Previously, Harvard employees paid a portion of insurance premiums and had low out-of-pocket costs when they received care.

……

Why? If you’re sick and able to pay, you will get the treatment in most cases. It’s worth the money–being able to afford medical treatment is one reason people like having money. Most people just aren’t that cheap when it comes to their health. But if you’re unable to pay, you won’t get treatment–even if you need it. The latter will lower healthcare costs–less fortunate people won’t get treatment–but so would shooting sick people in the head. And if you don’t believe me, those radicals at the Boston Federal Reserve seem to think so as well.

January 20, 2015 Posted by | health care | , , , | Leave a comment

[Repost] Medical Cost Offsets from Prescription Drug Utilization Among Medicare Beneficiaries

Medical Cost Offsets from Prescription Drug Utilization Among Medicare Beneficiaries

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Excerpt from the commentary by M. Christopher Roebuck, PhD, MBA

SUMMARY
This brief commentary extends earlier work on the value of adherence to derive medical cost offset estimates from prescription drug utilization. Among seniors with chronic vascular disease, 1% increases in condition-specific medication use were associated with significant (P<0.001) reductions in gross nonpharmacy medical costs in the amounts of 0.63% fordyslipidemia, 0.77% for congestive heart failure, 0.83% for diabetes, and1.17% for hypertension.
J Manag Care Pharm.
2014;20(10):994-95
Excerpts:
With about half of patients not taking their medications as directed, avoidable adverse health events and use of medical services are estimated to add up to $290 billion in U.S.health care expenditures annually. Improvements in clinical and economic outcomes from medication adherence have been demonstrated across a variety of conditions and patientcohorts. As an example, in 2011 my colleagues and I (Roebuck et al.) determined that adherence to medication for chronic vascular disease was associated with fewer inpatient hospital days and emergency department visits and lower overal health care costs. Specifically, annual net savings in healtcare expenditures for an adherent (compared to nonadherent) elderly beneficiary were estimated to be $7,893 for congestive
heart failure, $5,824 for hypertension, $5,170 for diabetes, and $1,847 for dyslipidemia—or approximately 9% to 28% of total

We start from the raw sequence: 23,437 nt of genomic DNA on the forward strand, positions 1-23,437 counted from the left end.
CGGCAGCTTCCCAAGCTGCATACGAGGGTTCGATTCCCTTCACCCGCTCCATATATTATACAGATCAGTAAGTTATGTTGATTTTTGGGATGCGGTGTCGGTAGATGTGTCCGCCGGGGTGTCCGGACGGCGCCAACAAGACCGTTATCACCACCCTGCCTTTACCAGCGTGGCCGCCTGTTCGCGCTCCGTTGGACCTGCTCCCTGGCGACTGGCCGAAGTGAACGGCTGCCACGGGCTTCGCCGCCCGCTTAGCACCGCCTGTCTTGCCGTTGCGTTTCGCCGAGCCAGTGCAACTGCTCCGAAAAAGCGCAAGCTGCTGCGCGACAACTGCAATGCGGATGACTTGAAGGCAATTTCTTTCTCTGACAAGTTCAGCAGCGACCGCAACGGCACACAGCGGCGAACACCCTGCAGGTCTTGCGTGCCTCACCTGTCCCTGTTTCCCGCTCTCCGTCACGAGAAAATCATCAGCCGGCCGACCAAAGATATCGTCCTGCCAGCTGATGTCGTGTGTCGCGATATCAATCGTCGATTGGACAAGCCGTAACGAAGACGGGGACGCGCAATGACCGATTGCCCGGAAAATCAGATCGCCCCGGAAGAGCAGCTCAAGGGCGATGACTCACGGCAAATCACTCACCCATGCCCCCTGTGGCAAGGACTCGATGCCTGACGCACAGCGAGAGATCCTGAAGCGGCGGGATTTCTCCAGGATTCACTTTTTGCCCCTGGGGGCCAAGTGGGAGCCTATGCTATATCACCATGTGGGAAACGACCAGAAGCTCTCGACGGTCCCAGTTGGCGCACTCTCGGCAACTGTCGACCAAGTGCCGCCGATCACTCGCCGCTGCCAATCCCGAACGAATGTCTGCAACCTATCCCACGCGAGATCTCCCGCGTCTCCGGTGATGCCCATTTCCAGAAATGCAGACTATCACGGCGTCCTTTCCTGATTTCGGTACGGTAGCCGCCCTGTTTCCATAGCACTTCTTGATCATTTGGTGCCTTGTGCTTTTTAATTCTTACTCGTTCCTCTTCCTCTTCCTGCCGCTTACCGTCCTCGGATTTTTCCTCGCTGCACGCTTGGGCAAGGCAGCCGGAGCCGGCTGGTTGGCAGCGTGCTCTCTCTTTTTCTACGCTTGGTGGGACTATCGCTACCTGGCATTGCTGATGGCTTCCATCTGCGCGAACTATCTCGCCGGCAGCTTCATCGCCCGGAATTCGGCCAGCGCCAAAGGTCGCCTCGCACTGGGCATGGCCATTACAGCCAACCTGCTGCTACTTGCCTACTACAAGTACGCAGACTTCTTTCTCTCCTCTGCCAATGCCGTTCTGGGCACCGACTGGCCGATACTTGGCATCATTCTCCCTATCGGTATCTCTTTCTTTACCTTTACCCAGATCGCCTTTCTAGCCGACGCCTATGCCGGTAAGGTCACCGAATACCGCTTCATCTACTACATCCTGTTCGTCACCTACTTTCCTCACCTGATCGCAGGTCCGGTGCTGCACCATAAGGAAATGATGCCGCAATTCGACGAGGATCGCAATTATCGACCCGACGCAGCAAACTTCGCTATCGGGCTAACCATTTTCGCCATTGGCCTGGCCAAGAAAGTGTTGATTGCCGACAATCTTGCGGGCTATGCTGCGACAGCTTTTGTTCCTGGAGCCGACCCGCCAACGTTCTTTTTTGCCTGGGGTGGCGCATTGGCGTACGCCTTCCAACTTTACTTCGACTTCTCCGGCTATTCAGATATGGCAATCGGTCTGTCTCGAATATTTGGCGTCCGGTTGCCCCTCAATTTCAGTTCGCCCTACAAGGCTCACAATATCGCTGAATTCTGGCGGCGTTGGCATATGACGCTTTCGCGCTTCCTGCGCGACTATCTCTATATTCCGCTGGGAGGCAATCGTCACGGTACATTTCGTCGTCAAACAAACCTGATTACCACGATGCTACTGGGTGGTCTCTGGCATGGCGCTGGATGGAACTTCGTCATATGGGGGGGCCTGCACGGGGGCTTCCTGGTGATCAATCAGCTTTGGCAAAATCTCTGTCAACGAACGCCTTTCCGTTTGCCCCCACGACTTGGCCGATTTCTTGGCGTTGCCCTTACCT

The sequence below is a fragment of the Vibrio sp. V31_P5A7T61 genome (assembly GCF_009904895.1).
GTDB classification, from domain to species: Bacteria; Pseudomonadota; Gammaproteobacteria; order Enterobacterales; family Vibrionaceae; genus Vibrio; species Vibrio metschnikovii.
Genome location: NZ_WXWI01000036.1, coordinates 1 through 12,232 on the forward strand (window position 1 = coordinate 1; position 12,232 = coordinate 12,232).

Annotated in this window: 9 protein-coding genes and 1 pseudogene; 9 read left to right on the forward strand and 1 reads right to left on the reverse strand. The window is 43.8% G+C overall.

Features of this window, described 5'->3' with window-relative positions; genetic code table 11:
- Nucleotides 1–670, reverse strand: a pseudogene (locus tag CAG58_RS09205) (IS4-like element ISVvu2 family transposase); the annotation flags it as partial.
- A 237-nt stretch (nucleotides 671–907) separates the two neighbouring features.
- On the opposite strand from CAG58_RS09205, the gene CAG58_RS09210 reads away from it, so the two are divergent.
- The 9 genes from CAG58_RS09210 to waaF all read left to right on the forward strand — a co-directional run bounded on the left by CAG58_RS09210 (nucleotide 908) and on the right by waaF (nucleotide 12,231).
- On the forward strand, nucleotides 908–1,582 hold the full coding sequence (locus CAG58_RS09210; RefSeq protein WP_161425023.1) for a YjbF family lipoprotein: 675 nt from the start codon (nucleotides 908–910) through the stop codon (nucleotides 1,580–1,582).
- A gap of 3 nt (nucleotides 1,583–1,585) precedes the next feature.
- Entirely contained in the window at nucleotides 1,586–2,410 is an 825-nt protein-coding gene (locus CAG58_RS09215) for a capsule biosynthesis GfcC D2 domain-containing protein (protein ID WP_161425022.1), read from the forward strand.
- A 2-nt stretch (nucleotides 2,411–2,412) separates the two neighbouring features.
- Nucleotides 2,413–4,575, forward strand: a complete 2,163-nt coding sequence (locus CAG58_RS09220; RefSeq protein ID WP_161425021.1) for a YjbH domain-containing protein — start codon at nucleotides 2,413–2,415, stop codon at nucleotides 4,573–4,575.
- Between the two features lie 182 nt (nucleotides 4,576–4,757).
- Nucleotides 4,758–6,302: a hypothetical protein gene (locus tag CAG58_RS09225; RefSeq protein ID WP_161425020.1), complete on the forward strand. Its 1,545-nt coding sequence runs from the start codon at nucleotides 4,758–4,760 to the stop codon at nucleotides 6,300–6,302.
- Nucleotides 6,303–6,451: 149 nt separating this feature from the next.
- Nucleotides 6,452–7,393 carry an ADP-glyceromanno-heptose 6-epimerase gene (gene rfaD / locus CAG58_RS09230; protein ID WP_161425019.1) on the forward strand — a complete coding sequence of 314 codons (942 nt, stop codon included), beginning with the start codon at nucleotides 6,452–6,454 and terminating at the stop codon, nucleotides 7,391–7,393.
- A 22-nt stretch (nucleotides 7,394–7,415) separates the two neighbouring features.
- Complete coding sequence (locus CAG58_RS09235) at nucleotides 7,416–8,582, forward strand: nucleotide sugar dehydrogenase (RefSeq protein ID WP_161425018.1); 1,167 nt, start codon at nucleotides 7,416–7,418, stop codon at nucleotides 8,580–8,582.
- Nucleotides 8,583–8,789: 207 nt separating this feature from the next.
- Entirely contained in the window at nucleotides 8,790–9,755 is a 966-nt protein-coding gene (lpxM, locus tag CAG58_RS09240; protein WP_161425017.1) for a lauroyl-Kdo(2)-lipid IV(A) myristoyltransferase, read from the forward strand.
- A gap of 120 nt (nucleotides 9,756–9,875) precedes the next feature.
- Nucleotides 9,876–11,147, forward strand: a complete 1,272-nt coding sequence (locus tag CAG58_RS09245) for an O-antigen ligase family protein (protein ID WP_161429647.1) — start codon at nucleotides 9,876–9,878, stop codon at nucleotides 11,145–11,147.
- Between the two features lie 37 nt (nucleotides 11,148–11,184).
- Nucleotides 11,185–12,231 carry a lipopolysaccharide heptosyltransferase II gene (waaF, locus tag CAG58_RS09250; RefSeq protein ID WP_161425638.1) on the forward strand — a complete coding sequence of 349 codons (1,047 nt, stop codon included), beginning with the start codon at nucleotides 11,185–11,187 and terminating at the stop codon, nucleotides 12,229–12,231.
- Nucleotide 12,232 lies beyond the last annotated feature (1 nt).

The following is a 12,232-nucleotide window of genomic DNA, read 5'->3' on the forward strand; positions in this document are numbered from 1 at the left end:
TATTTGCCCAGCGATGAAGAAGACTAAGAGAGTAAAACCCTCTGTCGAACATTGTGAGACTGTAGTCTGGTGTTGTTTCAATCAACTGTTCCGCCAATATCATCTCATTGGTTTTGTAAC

health care costs. This research employed a rigorous observational study design that addressed a key concern and limitation
ofprior analyses—the potentialendogeneity (confounding) of adherence. More plainly, results reported in earlier publications mayhave been biased if patients who took medications as directed also engaged in other unmeasured healthy behaviors

(i.e., the “healthy adherer effect”)
..
Figure 1 presents the new findings and includes the CBO estimate for reference. Specifically, 1% increases in condition-specific prescription drug utilization were significantly (P<0.001) associated with reductions in seniors’ gross nonpharmacy medical costs in the amounts of 0.63% for dyslipidemia, 0.77% for congestive heart failure, 0.83% for diabetes, and 1.17% for hypertension. These results demonstrate that medical cost offsets from prescription drug utilization likely vary bychronic condition and that impacts for therapeutic classes used to treat these 4 conditions—which represent 40% of Medicare Part D utilization—may be between 3 and 6 times greater than the CBO’s assumption. In dollar terms, these relative impacts are not trivial. For example, 53% of Medicare (fee-for-service) beneficiaries have the comorbidity combination of hyperten sion plus high cholesterol—with average annual medical costs of $13,825. The current findings suggest that a 5% increase in the use of antihypertensive medication by patients with those conditions may prompt reductions in medical (Parts A and B) costs of more than $800 annually per beneficiary.
….
The present analysis examined retirees with employer-sponsored insurance in addition to Medicare. To the extent that these individuals differed from the broader Medicare population, the generalizability of study findings may be limited.

November 3, 2014 Posted by | health care | , , , , , , , | Leave a comment